Both Jacob and his father sat in silence as they drove down a gravel country road. Over an hour had passed and neither of them had said a word. With a thick cloud of dust behind them, his father pulled to a sudden stop.
“Do you like peaches?”
“There’s nothing in the world like fresh peaches. Let’s go pick some.”
“Hold on . . . what . . . what are you talking about?”
“Son . . . please . . .”
“You know, you’re right. You’ve never been there for me. You’ve never done anything for me. And now, today, you drive me to the middle of nowhere and want to pick peaches?”
“I know, I know. I just don’t know what else to do. This place . . . this was the last place I spent time with my father. Growing up, my father never talked to me, or did anything with me. The only times he bothered to even acknowledge my existence was when he was beating the shit out of me for whatever reason. But, once a year, every year, he would bring me out here and we would pick peaches together. I have no idea why, and he barely spoke to me the entire time, but it was something we always did. When we were here, he was different. It was the only time he wasn’t angry and he seemed vulnerable, small, almost childlike . . . and after he died, I still came out here. But I never brought you. You certainly don’t owe me anything and I don’t deserve anything but will you please do this with me?”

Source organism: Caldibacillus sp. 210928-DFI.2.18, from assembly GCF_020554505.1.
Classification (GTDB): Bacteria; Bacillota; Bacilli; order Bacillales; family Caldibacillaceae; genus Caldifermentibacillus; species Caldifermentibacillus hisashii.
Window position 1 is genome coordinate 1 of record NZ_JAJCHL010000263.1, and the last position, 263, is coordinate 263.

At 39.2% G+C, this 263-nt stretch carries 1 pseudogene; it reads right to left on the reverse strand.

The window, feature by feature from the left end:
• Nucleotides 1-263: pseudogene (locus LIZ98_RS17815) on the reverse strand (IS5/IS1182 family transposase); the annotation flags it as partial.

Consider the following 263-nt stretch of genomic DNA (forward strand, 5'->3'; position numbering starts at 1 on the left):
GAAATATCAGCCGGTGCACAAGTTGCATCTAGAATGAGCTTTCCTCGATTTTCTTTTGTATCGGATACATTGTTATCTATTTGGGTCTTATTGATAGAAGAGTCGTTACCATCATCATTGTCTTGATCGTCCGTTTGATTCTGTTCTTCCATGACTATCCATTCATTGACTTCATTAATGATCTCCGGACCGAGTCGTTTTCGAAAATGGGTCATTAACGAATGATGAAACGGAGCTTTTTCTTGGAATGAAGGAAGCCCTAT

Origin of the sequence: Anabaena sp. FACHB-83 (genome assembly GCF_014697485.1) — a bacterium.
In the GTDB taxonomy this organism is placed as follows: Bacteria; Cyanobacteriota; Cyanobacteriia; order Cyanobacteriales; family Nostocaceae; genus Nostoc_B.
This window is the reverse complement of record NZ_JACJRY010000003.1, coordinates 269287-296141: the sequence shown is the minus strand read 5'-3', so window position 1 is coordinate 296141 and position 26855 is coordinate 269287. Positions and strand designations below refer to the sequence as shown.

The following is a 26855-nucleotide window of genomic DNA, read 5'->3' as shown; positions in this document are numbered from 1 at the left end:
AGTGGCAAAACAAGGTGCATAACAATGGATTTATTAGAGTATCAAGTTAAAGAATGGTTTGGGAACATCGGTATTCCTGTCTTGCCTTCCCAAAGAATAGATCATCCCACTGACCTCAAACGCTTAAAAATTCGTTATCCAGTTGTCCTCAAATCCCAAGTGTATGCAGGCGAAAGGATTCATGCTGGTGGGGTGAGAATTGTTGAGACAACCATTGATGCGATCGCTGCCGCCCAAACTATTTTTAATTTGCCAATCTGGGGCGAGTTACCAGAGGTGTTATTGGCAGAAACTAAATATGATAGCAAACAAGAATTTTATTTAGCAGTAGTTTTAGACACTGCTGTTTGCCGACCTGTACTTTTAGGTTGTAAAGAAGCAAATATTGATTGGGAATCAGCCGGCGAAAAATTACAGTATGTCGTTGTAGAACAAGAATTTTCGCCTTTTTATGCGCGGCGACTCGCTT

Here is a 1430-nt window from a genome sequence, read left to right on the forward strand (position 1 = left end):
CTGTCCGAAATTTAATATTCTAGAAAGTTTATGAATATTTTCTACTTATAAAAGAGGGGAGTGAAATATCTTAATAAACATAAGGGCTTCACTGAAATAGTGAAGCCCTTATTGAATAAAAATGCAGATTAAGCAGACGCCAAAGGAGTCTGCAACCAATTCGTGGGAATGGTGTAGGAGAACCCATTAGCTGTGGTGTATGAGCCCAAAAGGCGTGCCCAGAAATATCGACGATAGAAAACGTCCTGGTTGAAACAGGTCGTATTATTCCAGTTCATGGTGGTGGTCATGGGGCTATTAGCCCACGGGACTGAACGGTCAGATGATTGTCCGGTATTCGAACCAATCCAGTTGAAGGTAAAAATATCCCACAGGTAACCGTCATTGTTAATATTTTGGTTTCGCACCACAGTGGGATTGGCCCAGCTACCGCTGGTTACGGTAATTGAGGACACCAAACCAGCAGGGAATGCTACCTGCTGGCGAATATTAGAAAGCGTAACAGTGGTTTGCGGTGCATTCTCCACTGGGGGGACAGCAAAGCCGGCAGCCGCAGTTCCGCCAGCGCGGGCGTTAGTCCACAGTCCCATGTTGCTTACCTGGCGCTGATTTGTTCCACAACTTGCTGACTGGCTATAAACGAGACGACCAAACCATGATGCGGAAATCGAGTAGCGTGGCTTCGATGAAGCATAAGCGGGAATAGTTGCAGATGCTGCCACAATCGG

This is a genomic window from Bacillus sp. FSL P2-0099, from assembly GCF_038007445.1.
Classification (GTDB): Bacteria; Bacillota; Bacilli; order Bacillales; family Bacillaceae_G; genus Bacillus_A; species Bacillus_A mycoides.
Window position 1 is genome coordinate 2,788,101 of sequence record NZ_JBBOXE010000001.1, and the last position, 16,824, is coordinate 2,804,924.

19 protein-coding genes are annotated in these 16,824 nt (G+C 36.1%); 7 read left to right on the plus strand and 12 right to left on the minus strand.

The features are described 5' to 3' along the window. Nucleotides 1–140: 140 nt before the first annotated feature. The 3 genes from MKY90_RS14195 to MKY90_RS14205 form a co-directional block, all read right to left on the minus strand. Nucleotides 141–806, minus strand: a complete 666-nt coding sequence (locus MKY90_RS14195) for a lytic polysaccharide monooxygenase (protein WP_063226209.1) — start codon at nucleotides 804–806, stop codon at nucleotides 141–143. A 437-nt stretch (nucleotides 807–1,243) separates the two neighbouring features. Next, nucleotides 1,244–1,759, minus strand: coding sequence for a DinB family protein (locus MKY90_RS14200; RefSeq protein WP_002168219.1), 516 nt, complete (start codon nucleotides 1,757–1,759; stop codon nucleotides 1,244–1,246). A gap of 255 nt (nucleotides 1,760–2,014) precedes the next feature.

Jacob watched as his father turned and walked down a narrow dirt path.
With a pause of uncertainty, Jacob followed.
The path led to a rickety old fence, the gate, no longer attached, stood propped against a rotting post. The weathered no trespassing sign hung at an angle. Jacob’s father passed through the opening and stopped. He gazed back and forth from tree to tree, finding just the right one . . .
“Over there, that one!” His father pointed beyond the first couple rows.
The ground surrounding the tree was sparsely covered with rotting fruit. Bees swarmed up around their legs as dead peaches squished under foot.
His father reached up and pulled a peach from one of the lower branches, turned and handed it to Jacob. Jacob held the peach in his hand, examined it for a moment and then closed his eyes as he took a bite. Juice ran down his chin as he chewed the soft pulp. Wiping his mouth with his sleeve, Jacob walked to his father’s side and began picking.
The warm sun turned to cool afternoon as they stripped the bottom branches. When they had picked all they could reach, the two sat beneath the tree and examined their work. Jacob took a peach from the top of the pile and handed it to his father.
And there they sat, all afternoon, backs against the tree, eating freshly picked peaches.
Jacob’s father tossed a half eaten peach to the ground and leaned back his head. Till now, not a word had been spoken since their arrival at the tree.
“God, I can’t eat another peach.”